As if all of this wasn’t enough, Emma Watson, the former Harry Potter actress now starring as Belle in the film; has also taken the opportunity to promote her despicable agenda.  The actress stated first that she would attempt to portray Belle as more of a feminist in this version of the movie.  Watson also held for charity an “advice booth” and charged fans two dollars apiece to receive advice from her.  When asked what she was to do with the money, Watson exclaimed that the money would be donated to Planned Parenthood, proclaiming “They’re the best!”.   https://www.youtube.com/watch?v=EUAVH2od-A0&feature=youtu.be 

Well, dear Catholics, may God help us all.  What a perverse mindset that is spreading in the world!  Let us have Hope, however, because Good will prevail.  There are already signs of the great victory to come!

As for supporting this film, many have already firmly declined to do so.  For those who are still considering, I will address a few objections:

There is no doubt that the “moments” spoken of do occur in the film and are about 20 seconds combined.  The director of the film himself has closed the door for interpretation of these scenes and did not retract his words at all.  In fact, he simply explained that he wished the scenes would have been more hidden and surprise moviegoers.  Ah, so he just wanted the “moments” to be more subliminal and spurious!  It would seem his big mouth somewhat foiled his plot. 

Some, such as Carl Kozlowski of Catholic(?) News Agency, might object that the scenes are not very long in duration, so the film is essentially suitable for family entertainment.  But this is how the devil works!  Since when has the devil used the strategy of 0 percent good, 100 percent bad?  Besides, even the Council that led to the worst crisis in Church history could be supposedly interpreted for the most part in a Catholic sense.  It is actually only a smaller part that is absolutely problematic.  A few drops of poison mixed in cake batter is still poison!

I have also heard the objection that young children will not recognize the scenes and will only look for an agenda if their parents tell them.  Consider the merit of this logic.  We know from science that babies are able to hear and learn inside the womb.  This is why good doctors recommend classical music instead of rap, pleasant conversations instead of tense, screaming ones, etc.  How then will children not process what they see on the movie screen?  They might not recognize much immediately.  Believe me, however, it will go into their heads.  This is the whole point of the approach.  It is not supposed to necessarily come off as blatant.  The strategy is much more effective when it is not.

Finally, it is obvious that this movie is being touted as a landmark in “LGBT history”.  Christians who decide to still view this movie are praised as not “obsessing” over these matters.  Indeed, even if the movie is presented as “Beauty and the Beast”(a title it doesn’t deserve), we must still fight for Truth!  Why should we all subject ourselves to inappropriate images or pictures for no sufficient reason?  Why should we give support to this movie when modern Disney has allowed such grave matter to be included in or associated with it?  It would be most prudent for us to avoid as much support as possible for this revolutionary film.  After all, many countries even in our day are imposing restrictions for Beauty and the Beast.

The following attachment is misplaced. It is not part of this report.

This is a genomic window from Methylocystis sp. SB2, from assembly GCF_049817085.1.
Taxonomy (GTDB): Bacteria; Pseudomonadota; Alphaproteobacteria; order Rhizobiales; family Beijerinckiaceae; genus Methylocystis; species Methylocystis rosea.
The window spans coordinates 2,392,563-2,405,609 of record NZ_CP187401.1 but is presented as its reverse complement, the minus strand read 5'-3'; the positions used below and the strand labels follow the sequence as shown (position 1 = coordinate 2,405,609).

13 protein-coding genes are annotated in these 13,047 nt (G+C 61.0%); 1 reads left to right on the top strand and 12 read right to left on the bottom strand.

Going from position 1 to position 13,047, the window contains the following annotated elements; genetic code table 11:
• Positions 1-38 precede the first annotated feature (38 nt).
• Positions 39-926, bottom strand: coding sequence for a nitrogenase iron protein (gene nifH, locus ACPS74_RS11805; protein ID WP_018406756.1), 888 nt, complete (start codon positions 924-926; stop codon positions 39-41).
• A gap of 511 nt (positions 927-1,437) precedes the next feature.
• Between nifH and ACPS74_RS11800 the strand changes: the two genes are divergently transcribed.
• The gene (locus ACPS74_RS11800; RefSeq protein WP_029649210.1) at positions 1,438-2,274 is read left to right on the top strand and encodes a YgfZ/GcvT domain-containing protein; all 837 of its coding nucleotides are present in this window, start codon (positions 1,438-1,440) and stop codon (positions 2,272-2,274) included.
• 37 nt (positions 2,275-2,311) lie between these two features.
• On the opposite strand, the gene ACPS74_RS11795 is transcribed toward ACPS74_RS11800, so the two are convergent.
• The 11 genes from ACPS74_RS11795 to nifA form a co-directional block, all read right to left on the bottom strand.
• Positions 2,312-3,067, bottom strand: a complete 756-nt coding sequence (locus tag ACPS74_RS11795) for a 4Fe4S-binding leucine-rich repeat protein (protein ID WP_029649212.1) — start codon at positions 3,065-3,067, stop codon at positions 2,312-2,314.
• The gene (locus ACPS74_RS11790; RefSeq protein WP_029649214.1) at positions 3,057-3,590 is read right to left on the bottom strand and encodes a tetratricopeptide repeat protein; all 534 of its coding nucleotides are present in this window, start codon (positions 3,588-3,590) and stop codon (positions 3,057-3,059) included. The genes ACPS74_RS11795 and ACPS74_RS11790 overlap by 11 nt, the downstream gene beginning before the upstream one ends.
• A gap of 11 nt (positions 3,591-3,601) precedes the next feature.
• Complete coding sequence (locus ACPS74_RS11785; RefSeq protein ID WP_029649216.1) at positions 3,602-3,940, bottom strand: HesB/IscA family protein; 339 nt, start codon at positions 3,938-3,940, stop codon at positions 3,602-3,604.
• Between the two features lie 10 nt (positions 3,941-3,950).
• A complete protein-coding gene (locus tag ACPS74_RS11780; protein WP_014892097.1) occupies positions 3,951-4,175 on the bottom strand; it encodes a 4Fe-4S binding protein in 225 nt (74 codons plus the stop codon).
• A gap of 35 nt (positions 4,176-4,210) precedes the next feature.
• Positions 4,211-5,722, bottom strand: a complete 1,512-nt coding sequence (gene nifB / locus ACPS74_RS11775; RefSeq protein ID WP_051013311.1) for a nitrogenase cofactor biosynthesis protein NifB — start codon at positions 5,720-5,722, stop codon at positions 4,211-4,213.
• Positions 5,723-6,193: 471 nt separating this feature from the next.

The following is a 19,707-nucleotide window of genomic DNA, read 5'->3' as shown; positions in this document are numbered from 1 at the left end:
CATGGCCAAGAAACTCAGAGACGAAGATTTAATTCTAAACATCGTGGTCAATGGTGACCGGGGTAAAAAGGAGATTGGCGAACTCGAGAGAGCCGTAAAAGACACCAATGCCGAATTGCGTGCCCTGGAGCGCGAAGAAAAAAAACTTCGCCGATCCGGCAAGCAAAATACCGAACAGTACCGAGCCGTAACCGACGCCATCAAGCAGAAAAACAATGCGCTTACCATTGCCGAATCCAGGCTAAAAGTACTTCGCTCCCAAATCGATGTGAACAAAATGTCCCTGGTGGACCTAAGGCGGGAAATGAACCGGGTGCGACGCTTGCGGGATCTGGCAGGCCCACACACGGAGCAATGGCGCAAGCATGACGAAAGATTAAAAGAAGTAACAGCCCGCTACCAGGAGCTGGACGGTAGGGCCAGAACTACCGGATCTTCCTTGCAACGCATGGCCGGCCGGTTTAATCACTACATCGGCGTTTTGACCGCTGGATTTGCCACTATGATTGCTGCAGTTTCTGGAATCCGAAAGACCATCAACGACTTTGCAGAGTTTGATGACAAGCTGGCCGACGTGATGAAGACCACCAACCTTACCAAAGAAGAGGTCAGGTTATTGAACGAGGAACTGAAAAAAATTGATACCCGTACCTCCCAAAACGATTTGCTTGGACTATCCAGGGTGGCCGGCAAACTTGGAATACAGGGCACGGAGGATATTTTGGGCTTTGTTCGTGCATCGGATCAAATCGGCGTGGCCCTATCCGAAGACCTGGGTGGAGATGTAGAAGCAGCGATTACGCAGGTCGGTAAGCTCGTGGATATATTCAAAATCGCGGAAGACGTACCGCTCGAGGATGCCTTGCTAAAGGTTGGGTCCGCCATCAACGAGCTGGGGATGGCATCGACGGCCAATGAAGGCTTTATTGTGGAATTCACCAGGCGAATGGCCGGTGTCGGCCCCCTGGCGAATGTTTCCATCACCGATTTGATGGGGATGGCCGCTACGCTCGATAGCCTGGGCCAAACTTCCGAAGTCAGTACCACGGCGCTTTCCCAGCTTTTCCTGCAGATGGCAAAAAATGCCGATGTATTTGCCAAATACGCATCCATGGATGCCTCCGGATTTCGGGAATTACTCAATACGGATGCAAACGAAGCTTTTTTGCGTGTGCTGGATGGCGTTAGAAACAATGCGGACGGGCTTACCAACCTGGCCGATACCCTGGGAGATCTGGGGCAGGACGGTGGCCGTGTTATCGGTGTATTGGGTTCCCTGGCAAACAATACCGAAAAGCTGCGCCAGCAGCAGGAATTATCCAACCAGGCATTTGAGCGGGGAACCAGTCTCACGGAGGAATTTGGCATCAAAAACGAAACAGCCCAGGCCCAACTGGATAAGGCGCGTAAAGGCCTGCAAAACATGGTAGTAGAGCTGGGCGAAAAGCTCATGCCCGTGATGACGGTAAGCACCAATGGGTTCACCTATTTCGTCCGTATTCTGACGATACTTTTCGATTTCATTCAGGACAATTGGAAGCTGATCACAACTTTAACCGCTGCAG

It is very unfortunate that Disney apparently does not mind corrupting its audience, mostly composed of young girls and families, but let this not hold us back!  A girl’s innate love for princesses ought not be limited to only Disney princesses.  Rather than simply wait for another acceptable movie, we should make efforts to teach our children about all of the great, saintly kings and queens in the past.  These monarchs were not only the most noble examples of royalty on Earth, but are now also enjoying royalty in Heaven with the King of Kings Himself!  


~ Steven C. 

The Breastplate of St. Patrick


The following beautiful prayer traditionally attributed to St. Patrick, bears reflection on this weekend of his Feast Day. May the great Apostle of the Emerald Isle drive out the Modernists and apostates from his beloved country and once again restore the Faith to that blessed land, once so proud of its Catholic heritage.

~Damsel of the Faith

I arise today
Through a mighty strength, the invocation of the Trinity,
Through the belief in the threeness,
Through confession of the oneness
Of the Creator of Creation.

I arise today
Through the strength of Christ’s birth with His baptism,
Through the strength of His crucifixion with His burial,
Through the strength of His resurrection with His ascension,
Through the strength of His descent for the judgment of Doom.

I arise today
Through the strength of the love of Cherubim,
In obedience of angels,
In the service of archangels,
In hope of resurrection to meet with reward,
In prayers of patriarchs,
In predictions of prophets,
In preaching of apostles,
In faith of confessors,
In innocence of holy virgins,
In deeds of righteous men.

I arise today
Through the strength of heaven:
Light of sun,
Radiance of moon,
Splendor of fire,
Speed of lightning,
Swiftness of wind,
Depth of sea,
Stability of earth,
Firmness of rock.

I arise today
Through God’s strength to pilot me:
God’s might to uphold me,
God’s wisdom to guide me,
God’s eye to look before me,
God’s ear to hear me,
God’s word to speak for me,
God’s hand to guard me,
God’s way to lie before me,
God’s shield to protect me,
God’s host to save me
From snares of devils,
From temptations of vices,
From everyone who shall wish me ill,
Afar and anear,
Alone and in multitude.

I summon today all these powers between me and those evils,
Against every cruel merciless power that may oppose my body and soul,
Against incantations of false prophets,
Against black laws of pagandom